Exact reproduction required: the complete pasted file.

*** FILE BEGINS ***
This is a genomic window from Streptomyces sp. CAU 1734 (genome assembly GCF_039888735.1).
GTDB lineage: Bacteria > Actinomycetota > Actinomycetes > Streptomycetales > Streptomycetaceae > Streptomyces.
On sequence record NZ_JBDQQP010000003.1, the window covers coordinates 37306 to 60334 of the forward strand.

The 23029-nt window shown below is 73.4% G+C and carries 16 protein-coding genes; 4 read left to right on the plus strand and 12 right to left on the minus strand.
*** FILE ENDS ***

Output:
This is a genomic window from Streptomyces sp. CAU 1734 (genome assembly GCF_039888735.1).
GTDB lineage: Bacteria > Actinomycetota > Actinomycetes > Streptomycetales > Streptomycetaceae > Streptomyces.
On sequence record NZ_JBDQQP010000003.1, the window covers coordinates 37306 to 60334 of the forward strand.

The 23029-nt window shown below is 73.4% G+C and carries 16 protein-coding genes; 4 read left to right on the plus strand and 12 right to left on the minus strand.